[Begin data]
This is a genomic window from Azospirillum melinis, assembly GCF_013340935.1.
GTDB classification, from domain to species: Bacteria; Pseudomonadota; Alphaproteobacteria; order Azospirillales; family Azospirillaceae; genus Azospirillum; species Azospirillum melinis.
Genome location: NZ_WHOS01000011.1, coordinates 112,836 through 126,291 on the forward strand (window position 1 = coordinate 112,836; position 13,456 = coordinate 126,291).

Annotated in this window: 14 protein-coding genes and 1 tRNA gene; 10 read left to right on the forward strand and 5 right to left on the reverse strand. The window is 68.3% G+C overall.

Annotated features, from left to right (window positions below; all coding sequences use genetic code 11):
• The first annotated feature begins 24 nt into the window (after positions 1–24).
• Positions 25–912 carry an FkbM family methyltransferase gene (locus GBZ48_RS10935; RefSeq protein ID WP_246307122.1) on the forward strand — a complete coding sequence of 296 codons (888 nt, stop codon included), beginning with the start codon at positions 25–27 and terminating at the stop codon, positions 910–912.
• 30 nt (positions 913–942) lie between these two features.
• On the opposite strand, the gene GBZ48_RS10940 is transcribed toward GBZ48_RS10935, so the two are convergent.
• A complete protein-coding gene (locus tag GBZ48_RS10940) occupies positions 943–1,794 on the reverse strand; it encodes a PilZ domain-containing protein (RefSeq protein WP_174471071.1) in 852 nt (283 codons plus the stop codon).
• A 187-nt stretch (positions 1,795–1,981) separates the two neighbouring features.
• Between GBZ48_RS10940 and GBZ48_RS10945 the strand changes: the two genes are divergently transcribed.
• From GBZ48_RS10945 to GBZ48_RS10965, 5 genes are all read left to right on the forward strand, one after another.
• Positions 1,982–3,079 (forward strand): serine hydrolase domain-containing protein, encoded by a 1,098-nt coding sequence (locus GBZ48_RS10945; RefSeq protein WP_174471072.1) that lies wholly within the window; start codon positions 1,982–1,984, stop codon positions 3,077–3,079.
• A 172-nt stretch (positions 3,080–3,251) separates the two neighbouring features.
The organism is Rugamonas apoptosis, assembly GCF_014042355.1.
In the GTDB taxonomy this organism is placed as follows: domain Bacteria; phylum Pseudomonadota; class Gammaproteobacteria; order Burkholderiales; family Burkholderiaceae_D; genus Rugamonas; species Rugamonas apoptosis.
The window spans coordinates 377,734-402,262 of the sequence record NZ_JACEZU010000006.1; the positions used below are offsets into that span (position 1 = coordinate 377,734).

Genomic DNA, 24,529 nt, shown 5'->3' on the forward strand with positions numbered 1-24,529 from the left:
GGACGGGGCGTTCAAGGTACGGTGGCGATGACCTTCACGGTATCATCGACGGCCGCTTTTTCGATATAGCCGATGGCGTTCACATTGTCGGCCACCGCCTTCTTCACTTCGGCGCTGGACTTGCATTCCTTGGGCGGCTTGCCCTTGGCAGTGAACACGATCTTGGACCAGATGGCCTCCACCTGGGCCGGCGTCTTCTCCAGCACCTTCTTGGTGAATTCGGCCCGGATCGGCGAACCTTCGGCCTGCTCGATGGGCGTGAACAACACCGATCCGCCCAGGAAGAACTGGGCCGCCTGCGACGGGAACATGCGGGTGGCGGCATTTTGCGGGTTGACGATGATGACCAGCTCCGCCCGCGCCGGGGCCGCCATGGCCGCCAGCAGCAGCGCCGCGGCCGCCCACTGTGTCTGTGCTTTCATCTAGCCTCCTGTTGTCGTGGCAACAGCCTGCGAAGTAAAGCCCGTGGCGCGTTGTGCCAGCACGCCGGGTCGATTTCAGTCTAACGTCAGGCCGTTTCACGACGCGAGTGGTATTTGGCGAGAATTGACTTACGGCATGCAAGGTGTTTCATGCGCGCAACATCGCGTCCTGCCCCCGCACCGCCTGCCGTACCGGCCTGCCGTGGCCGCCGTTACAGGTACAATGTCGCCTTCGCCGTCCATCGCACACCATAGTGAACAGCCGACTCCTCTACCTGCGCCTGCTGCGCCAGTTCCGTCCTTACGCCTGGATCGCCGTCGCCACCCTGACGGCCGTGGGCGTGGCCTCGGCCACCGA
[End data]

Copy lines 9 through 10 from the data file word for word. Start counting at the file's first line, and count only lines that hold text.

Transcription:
• On the opposite strand, the gene GBZ48_RS10940 is transcribed toward GBZ48_RS10935, so the two are convergent.
• A complete protein-coding gene (locus tag GBZ48_RS10940) occupies positions 943–1,794 on the reverse strand; it encodes a PilZ domain-containing protein (RefSeq protein WP_174471071.1) in 852 nt (283 codons plus the stop codon).